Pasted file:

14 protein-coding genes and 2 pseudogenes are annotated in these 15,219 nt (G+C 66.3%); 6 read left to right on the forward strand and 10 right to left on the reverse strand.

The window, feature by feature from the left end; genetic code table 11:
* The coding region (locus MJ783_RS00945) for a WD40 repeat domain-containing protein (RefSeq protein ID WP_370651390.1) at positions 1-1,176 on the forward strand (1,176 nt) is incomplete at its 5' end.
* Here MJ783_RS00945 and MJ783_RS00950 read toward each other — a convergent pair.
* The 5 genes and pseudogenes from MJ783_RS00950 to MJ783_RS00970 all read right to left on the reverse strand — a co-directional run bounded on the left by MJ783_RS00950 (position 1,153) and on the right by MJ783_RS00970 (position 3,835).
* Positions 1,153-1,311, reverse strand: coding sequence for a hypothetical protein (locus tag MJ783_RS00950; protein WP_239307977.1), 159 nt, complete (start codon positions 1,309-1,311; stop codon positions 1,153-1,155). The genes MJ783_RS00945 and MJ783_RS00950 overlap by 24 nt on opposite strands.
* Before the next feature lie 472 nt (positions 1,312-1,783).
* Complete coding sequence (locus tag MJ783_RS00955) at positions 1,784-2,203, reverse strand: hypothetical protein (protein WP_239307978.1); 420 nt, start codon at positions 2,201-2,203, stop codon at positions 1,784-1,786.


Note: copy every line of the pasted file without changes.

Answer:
14 protein-coding genes and 2 pseudogenes are annotated in these 15,219 nt (G+C 66.3%); 6 read left to right on the forward strand and 10 right to left on the reverse strand.

The window, feature by feature from the left end; genetic code table 11:
* The coding region (locus MJ783_RS00945) for a WD40 repeat domain-containing protein (RefSeq protein ID WP_370651390.1) at positions 1-1,176 on the forward strand (1,176 nt) is incomplete at its 5' end.
* Here MJ783_RS00945 and MJ783_RS00950 read toward each other — a convergent pair.
* The 5 genes and pseudogenes from MJ783_RS00950 to MJ783_RS00970 all read right to left on the reverse strand — a co-directional run bounded on the left by MJ783_RS00950 (position 1,153) and on the right by MJ783_RS00970 (position 3,835).
* Positions 1,153-1,311, reverse strand: coding sequence for a hypothetical protein (locus tag MJ783_RS00950; protein WP_239307977.1), 159 nt, complete (start codon positions 1,309-1,311; stop codon positions 1,153-1,155). The genes MJ783_RS00945 and MJ783_RS00950 overlap by 24 nt on opposite strands.
* Before the next feature lie 472 nt (positions 1,312-1,783).
* Complete coding sequence (locus tag MJ783_RS00955) at positions 1,784-2,203, reverse strand: hypothetical protein (protein WP_239307978.1); 420 nt, start codon at positions 2,201-2,203, stop codon at positions 1,784-1,786.